Word For It. . .

2Chronicles7:14-“If my people, which are called by my name, shall humble themselves, and pray, and seek my face, and turn from their wicked ways; then will I hear from heaven, and will forgive their sin, and will heal their land.”

Biblically Homosexual? 2 of 7

By: Pastor Gil Rugh

One reason the Church has gotten into so much trouble is due to the authority that has been given to psychiatrists, psychologists, and sociologists. Consider what Tony Compollo, professor of sociology at Eastern College said concerning the subject of homosexuality: “Evangelicals have been undeniably cruel and mean. I feel that the way the Church is behaving toward gays is an embarrassment to Jesus.”5 The article continues, “these stands, as well as the large number of students who wrote letters to their school newspaper condemning the bitterness of the debate, seems to have reassured some homosexuals that it might be safe for them to remain enrolled at Christian colleges.”6

Another concern is the political activity of accrediting associations. Some states have passed homosexual rights legislation. Richard Gathro, Vice President of the Christian College Coalition said, “Some Christian schools might become vulnerable to losing accreditation, or to lawsuits.”7

The “coming out” of homosexuals who say they remain true to their Evangelical Christian heritage is galvanizing the theological debate. These students are often respected by their peers and teachers, and their faith language sounds familiar. They feel they are being good Christians. The issue is not what “feels right,” but what is biblically right. Correct biblical interpretation has nothing to do with feelings and emotion. Christians must take a position on a subject by looking at the theology first, second, and last.

When emotions and feelings become part of the consideration in an issue such as homosexuality, we begin to question the validity of the Bible. Thoughts creep in such as, “I know that person who said he’s gay. He’s pretty nice. He doesn’t cause any problems. I respect his opinion in class. He publicly displayed his faith in Christ last year. What’s the big deal? Let’s just go on with our lives and not make an issue out of his homosexuality.” That all may be true, but Christians are not called to “get on with our lives.” They are called to take a biblical stand with Christian love. The character of Christ must characterize all who are believers in the person and work of the Lord Jesus Christ.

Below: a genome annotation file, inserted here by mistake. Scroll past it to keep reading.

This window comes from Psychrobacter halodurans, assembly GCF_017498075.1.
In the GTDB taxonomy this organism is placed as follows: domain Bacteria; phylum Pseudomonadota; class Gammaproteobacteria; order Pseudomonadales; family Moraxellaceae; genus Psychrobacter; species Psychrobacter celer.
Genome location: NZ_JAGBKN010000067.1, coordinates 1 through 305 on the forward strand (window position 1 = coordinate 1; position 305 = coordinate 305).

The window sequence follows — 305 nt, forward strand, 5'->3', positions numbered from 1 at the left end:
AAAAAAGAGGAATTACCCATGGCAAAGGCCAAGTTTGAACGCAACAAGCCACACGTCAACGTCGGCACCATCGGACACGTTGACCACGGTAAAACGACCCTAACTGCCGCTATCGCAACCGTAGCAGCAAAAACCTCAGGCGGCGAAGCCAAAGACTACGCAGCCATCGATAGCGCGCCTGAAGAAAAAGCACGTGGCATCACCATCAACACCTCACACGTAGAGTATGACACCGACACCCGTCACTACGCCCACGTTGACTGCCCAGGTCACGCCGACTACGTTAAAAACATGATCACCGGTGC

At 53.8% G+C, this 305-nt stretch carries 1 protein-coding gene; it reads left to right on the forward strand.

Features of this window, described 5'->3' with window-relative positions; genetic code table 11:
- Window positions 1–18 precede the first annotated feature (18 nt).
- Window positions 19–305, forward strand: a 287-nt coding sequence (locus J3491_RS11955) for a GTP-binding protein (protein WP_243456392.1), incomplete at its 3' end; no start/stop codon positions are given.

Often, those who are genuine Bible-believing Christians are called “narrow-minded,” “judgmental,” and “bigots” because of the stand taken against the things welcomed by the world. The stand Jesus Christ took against all sin, however, could not be any clearer. He was perhaps the most “narrow-minded,” “judgmental,” “bigoted” person to ever walk the face of the earth, as viewed by this world’s standards.

Within the homosexuality debate is the argument that claims scriptural acceptance of homosexuals. A leader in this movement recently asserted that Scripture forbids only the act of homosexual prostitution. He asserts that a monogamous homosexual relationship based on love is within the bounds of a scriptural relationship. He said, “If homosexual students on Christian campuses do not find support, they will go outside of the school to find it. If gay students can’t date on campus, where are they going to find someone to share their life with?”8 How does this question have anything to do with the issue? Are we to believe that we cannot tell a homosexual he is in sin, because he might leave the campus of a Christian school, without finding a homosexual, lifelong partner? The Apostle Paul instructed Christians on how to deal with such situations. He said, “deliver such a one to Satan for the destruction of his flesh, that his spirit may be saved in the day of the Lord Jesus” (1 Corinthians 5:5).

The article in Christianity Today concludes, “Because they are often respected, likeable and spiritually committed students, the issue moves from being solely a political and moral debate to being an agonizingly personal one.”9 Well, that is just not true. Homosexuality is a biblical issue, not a political issue. How we “feel” about it is not relevant. What the Bible says about it is completely relevant.

For believers, the pressure from the world to conform to its’ standards is intense. Romans 12:1, 2 reminds us how we are to live as children of God. Paul says, “I urge you therefore, brethren, by the mercies of God, to present your bodies a living and holy sacrifice, acceptable to God, which is your spiritual service of worship. And do not be conformed to this world, but be transformed by the renewing of your mind, that you may prove what the will of God is, that which is good and acceptable and perfect.” When believers allow themselves to be harnessed by the standards of this world, they are being conformed, rather than transformed.